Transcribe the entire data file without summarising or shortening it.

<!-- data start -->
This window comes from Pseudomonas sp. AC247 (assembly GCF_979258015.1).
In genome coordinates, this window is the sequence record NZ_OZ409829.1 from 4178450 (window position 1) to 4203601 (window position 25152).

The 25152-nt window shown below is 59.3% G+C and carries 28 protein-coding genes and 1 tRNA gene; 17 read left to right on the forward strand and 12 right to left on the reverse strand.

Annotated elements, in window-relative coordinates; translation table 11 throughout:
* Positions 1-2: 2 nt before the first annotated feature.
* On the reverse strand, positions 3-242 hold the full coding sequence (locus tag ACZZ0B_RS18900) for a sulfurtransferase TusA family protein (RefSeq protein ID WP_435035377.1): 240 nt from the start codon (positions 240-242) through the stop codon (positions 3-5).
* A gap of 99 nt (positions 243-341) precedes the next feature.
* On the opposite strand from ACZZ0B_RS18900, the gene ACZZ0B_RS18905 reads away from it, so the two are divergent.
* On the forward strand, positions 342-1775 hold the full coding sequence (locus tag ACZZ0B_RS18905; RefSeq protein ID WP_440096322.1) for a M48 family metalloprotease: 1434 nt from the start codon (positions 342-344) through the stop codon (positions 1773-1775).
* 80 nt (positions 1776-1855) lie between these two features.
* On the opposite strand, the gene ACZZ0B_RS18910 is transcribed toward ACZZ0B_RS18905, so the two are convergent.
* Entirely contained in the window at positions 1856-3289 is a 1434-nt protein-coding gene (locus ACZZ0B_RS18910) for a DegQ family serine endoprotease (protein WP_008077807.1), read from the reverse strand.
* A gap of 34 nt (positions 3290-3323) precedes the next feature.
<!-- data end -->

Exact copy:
This window comes from Pseudomonas sp. AC247 (assembly GCF_979258015.1).
In genome coordinates, this window is the sequence record NZ_OZ409829.1 from 4178450 (window position 1) to 4203601 (window position 25152).

The 25152-nt window shown below is 59.3% G+C and carries 28 protein-coding genes and 1 tRNA gene; 17 read left to right on the forward strand and 12 right to left on the reverse strand.

Annotated elements, in window-relative coordinates; translation table 11 throughout:
* Positions 1-2: 2 nt before the first annotated feature.
* On the reverse strand, positions 3-242 hold the full coding sequence (locus tag ACZZ0B_RS18900) for a sulfurtransferase TusA family protein (RefSeq protein ID WP_435035377.1): 240 nt from the start codon (positions 240-242) through the stop codon (positions 3-5).
* A gap of 99 nt (positions 243-341) precedes the next feature.
* On the opposite strand from ACZZ0B_RS18900, the gene ACZZ0B_RS18905 reads away from it, so the two are divergent.
* On the forward strand, positions 342-1775 hold the full coding sequence (locus tag ACZZ0B_RS18905; RefSeq protein ID WP_440096322.1) for a M48 family metalloprotease: 1434 nt from the start codon (positions 342-344) through the stop codon (positions 1773-1775).
* 80 nt (positions 1776-1855) lie between these two features.
* On the opposite strand, the gene ACZZ0B_RS18910 is transcribed toward ACZZ0B_RS18905, so the two are convergent.
* Entirely contained in the window at positions 1856-3289 is a 1434-nt protein-coding gene (locus ACZZ0B_RS18910) for a DegQ family serine endoprotease (protein WP_008077807.1), read from the reverse strand.
* A gap of 34 nt (positions 3290-3323) precedes the next feature.